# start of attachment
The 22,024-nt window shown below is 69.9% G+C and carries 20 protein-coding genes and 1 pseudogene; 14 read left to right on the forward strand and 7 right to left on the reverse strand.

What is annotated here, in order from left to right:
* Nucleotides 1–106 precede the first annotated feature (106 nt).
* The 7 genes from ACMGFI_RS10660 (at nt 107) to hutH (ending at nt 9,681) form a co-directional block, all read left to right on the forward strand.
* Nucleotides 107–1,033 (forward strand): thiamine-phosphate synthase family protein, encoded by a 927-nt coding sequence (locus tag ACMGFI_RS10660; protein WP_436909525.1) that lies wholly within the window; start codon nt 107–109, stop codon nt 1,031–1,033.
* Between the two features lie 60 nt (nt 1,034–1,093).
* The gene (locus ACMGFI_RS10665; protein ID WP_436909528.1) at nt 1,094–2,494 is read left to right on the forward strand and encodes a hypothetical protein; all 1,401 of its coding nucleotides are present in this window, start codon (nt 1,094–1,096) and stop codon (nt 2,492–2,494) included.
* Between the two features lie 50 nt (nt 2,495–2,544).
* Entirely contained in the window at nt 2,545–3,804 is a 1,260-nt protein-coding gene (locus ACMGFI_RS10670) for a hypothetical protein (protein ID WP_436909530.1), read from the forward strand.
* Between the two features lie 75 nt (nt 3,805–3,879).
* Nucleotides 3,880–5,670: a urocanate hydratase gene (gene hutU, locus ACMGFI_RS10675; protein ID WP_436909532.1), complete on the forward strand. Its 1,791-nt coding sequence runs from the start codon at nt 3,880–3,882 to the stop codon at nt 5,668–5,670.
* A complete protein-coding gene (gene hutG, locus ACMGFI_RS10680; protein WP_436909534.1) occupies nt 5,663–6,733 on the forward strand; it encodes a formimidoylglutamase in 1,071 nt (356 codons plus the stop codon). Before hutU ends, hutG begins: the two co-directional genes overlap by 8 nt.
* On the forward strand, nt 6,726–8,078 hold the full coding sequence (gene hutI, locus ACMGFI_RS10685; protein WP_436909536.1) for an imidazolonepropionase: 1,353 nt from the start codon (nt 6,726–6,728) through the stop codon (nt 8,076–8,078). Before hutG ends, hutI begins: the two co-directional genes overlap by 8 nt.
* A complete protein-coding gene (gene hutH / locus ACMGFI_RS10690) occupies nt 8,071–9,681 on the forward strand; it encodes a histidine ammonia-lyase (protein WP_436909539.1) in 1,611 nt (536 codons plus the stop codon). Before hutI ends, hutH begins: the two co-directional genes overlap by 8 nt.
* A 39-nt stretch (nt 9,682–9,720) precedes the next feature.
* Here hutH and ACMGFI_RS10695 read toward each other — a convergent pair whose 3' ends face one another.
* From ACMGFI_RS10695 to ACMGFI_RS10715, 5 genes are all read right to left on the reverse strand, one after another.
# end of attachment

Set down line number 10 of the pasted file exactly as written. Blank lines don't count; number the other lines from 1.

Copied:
* Between the two features lie 75 nt (nt 3,805–3,879).